The Centre for Economics and Business Research (CEBR) also predicts that India's economy will reach USD 10 trillion in 2035 and it will be the world's third-largest by 2032
The world will enter a recession in 2023 as higher borrowing costs to combat inflation caused a number of economies to contract, according to the Centre for Economics and Business Research (CEBR).
The global economy surpassed USD 100 trillion for the first time in 2022 but will stall in 2023 as policymakers fight rising prices, according to the British consultancy's annual World Economic League Table.
“The world economy is likely to enter a recession next year as interest rates rise in response to higher inflation,” said Kay Daniel Neufeld, director and head of Forecasting at CEBR.
“The battle against inflation is not yet won,” according to the report. Despite the economic costs, we expect central bankers to stick to their guns in 2023. The cost of lowering inflation to more manageable levels is a weaker growth outlook for the next few years, the report added.
The findings are more pessimistic than the latest International Monetary Fund forecast. This institution warned in October that more than a third of the world economy will contract and that there is a 25 per cent chance that global GDP will grow by less than 2 per cent in 2023, defining a global recession.
Nonetheless, by 2037, global GDP will have doubled as developing economies catch up with richer ones.
The East Asian and Pacific regions will account for more than a third of global output by 2037, while Europe's share will be less than a fifth.
The CEBR derives its base data from the IMF's World Economic Outlook and forecasts growth, inflation and exchange rates using an internal model.
China is expected to overtake the United States as the world's largest economy in 2036, six years later than previously predicted. This reflects China's zero-covid policy and rising trade tensions with the West, both of which have slowed its growth.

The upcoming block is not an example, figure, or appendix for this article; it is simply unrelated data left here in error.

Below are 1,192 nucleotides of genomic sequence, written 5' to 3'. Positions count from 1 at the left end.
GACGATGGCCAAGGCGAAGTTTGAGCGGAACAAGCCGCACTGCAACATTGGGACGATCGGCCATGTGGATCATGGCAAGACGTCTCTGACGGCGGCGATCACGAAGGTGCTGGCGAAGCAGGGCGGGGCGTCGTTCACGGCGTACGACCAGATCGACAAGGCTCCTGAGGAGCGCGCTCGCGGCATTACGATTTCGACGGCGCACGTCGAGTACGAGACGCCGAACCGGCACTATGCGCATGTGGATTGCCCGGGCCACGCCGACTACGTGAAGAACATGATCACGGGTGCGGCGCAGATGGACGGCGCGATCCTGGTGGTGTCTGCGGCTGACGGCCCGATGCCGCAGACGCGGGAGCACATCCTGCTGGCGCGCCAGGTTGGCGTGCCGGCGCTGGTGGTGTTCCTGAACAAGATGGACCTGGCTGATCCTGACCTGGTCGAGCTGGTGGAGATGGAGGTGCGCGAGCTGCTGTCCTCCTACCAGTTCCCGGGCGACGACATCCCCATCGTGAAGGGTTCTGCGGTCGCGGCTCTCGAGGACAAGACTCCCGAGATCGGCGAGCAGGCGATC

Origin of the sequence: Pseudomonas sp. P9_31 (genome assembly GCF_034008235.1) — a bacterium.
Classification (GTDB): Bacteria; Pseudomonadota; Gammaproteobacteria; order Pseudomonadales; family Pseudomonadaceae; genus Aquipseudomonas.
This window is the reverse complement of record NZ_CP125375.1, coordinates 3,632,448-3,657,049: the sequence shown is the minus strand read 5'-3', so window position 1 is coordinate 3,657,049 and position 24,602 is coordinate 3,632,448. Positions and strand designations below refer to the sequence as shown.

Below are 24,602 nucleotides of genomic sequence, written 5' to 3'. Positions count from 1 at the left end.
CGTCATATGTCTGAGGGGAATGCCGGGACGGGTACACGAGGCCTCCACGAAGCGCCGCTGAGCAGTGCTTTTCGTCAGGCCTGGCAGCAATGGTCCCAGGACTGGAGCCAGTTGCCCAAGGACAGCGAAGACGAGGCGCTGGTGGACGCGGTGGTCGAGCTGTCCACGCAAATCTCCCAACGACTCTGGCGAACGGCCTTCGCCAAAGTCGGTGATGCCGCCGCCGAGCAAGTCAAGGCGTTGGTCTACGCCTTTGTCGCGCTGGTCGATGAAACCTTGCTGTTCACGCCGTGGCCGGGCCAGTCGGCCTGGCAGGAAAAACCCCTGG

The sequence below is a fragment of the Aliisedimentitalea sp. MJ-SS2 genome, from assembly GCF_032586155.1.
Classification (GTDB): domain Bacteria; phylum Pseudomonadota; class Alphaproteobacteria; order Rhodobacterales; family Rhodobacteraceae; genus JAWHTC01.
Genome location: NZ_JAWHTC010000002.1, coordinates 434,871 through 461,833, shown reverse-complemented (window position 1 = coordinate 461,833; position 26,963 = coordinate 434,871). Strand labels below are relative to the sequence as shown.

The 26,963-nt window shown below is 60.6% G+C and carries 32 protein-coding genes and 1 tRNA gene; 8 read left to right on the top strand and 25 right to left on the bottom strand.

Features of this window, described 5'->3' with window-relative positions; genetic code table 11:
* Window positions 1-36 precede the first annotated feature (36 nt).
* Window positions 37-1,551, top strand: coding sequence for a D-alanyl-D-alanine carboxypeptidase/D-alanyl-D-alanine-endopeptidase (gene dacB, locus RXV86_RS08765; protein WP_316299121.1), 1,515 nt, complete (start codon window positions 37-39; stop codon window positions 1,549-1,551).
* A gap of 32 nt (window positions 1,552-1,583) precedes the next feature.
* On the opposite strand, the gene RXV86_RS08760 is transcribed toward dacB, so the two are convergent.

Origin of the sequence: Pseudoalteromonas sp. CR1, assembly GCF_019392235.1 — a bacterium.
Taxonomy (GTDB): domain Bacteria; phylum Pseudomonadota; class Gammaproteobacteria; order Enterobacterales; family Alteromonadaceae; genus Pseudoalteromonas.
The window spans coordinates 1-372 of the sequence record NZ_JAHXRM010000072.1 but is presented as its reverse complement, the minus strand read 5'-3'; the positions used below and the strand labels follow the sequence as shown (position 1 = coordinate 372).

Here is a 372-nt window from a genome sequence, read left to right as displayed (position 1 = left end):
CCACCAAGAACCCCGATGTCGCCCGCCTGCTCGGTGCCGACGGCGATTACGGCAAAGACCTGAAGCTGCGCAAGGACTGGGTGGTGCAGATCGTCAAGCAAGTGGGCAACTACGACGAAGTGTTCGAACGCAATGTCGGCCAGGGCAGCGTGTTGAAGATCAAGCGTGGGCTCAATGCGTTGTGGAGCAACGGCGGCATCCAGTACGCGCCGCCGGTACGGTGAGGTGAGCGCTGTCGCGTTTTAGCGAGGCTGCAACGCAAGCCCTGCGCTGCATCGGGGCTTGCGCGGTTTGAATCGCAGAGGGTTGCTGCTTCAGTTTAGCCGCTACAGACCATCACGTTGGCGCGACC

CEBR had anticipated the switch in 2028 but was pushed back to 2030 in last year's league table. It now believes the tipping point will occur in 2036, or even later if Beijing attempts to seize control of Taiwan and faces retaliatory trade sanctions.
“The consequences of economic warfare between China and the West would be several times more severe than what we have seen following Russia’s attack on Ukraine. There would almost certainly be a sharp global recession and a resurgence of inflation,” the CEBR predicted.
However, the cost to China would be much greater, and this could derail any attempt to lead the world economy, according to the report.
The report also predicts that India's economy will reach USD 10 trillion in 2035 and it will be the world's third-largest by 2032. Over the next 15 years, the UK will remain the world's sixth largest economy, with France ranking seventh, but Britain is no longer expected to grow faster than European peers due to “a lack of growth-oriented policies and a clear vision of its role outside of the European Union.”
According to the report, the global economy is still a long way from the USD 80,000 per capita GDP level at which carbon emissions decouple from growth, implying that additional policy interventions are required to meet the target of limiting global warming to 1.5 degree Celsius above pre-industrial levels.